How to Store Framed Art

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Things You'll Need

  • Mirror storage boxes larger than the frames
  • Acid-free paper
  • Acid-free corrugated cardboard
  • Straightedge
  • Utility knife
  • Packing tape

Taking the time to ensure your framed artwork is stored properly is well worth the effort; otherwise, some of your favorite pieces may suffer from scratched or broken glass, damaged frames, or even mold and mildew. Wrapping up the items in archival storage materials and boxes, then storing the pieces vertically, helps ensure their longevity.

Line the bottom of a mirror storage box with wads of acid-free paper to create a cushion for the frame or frames.

Set a frame atop a large sheet of corrugated cardboard. Slice the cardboard so it is at least an inch larger and wider than the frame, using a straightedge as a guide for the utility knife as you slice through the cardboard. Cut at least two more sheets of cardboard the same size.

Place two frames of the same size face to face. Slide the paired frames into a mirror storage box several inches wider, deeper and longer than the frames.

Slip a sheet of the cut corrugated cardboard between the two frames to separate them. Slide one sheet of corrugated cardboard along the back of each frame.

Center the paired frames and cardboard pieces in the box. Fill any gaps between the cardboard sheets and the box walls with additional cardboard or wadded-up acid-free paper. Fill the space at the top of the box with cardboard strips or wads of acid-free paper for additional protection.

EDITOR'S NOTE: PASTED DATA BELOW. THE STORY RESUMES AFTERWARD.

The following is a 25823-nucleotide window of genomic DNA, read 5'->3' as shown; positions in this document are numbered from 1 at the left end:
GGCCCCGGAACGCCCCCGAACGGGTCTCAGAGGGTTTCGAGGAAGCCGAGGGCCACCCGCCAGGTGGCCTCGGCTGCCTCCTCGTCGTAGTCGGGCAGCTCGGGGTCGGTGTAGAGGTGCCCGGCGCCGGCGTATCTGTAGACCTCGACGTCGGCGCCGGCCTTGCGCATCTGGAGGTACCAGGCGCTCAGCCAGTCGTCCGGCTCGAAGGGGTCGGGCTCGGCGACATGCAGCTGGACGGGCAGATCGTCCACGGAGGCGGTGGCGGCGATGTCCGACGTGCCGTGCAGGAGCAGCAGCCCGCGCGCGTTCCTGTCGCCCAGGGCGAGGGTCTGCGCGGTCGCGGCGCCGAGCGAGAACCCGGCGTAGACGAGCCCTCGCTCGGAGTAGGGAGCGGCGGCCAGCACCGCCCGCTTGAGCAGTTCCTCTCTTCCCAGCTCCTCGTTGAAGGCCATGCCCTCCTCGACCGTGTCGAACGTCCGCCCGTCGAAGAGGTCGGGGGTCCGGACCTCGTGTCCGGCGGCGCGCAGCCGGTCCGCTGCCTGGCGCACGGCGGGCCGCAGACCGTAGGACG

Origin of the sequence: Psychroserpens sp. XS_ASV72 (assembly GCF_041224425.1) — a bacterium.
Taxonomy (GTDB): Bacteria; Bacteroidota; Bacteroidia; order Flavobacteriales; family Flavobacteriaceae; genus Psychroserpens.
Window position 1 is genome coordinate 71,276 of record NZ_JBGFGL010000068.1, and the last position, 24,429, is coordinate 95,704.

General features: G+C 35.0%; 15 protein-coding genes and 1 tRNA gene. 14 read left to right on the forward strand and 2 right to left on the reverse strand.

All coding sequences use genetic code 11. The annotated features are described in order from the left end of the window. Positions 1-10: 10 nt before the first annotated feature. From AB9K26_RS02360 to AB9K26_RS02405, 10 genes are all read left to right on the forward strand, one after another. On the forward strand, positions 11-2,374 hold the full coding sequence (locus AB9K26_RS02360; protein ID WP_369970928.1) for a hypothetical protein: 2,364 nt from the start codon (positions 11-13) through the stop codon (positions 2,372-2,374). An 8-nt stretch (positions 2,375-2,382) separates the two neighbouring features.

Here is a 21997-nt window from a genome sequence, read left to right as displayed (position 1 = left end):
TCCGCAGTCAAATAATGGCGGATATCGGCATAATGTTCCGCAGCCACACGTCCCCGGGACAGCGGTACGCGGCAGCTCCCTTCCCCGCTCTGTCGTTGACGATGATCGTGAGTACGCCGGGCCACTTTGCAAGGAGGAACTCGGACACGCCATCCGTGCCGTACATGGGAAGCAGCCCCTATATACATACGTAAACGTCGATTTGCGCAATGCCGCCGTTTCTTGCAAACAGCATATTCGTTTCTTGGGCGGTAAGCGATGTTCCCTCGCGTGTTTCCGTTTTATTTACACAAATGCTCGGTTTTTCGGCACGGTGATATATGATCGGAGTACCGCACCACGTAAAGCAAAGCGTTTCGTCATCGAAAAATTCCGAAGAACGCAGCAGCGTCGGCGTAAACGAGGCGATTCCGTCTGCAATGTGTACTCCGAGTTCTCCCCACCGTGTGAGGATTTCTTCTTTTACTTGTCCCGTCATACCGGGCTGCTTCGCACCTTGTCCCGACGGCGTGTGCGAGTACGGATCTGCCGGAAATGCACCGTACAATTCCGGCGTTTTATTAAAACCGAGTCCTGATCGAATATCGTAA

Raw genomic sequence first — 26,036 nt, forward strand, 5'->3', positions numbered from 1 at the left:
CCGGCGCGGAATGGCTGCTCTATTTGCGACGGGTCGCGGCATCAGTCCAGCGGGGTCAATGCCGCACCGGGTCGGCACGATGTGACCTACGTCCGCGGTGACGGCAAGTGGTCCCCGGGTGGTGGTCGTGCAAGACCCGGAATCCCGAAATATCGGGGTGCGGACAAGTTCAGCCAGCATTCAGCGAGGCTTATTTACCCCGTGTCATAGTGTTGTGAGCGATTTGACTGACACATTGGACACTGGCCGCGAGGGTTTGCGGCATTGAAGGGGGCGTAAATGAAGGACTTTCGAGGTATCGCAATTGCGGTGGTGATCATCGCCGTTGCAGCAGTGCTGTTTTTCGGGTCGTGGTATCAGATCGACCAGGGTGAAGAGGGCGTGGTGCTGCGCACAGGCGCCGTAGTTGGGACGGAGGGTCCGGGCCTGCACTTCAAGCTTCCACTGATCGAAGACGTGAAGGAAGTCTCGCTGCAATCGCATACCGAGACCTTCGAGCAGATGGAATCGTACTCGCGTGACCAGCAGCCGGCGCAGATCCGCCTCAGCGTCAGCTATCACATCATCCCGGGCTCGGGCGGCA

Tape the box top closed with packing tape. Store the box vertically in a low-humidity environment out of direct sunlight, such as a closet in an air-conditioned room.


  • Archival fabrics such as washed, undyed muslin may be used to wrap stored frames. Archival-quality plastic sleeves are also available, if you wish to place each frame in its own sleeve. Archival supply shops carry sleeves in many sizes.

    Do not overstuff boxes so they bulge at the sides. In some cases, only one frame may fit in the box at a time.

    Various archival-quality materials may be used for packing the frames, including special plastics that take the place of corrugated cardboard. No matter which materials you use, the key to successful storage is to use sturdy boxes and to keep cushioned space between the frames and the box walls, in case the box is bumped or dropped.


  • Use only archival-quality plastics and fabrics or acid-free paper and cardboard if using these materials to protect your art.

    Keep stored boxes away from moisture, as moisture -- even excessive humidity -- may lead to mold or mildew.

    If the framed art is a valuable, fragile piece, consider asking a professional familiar with archival materials to pack it for you.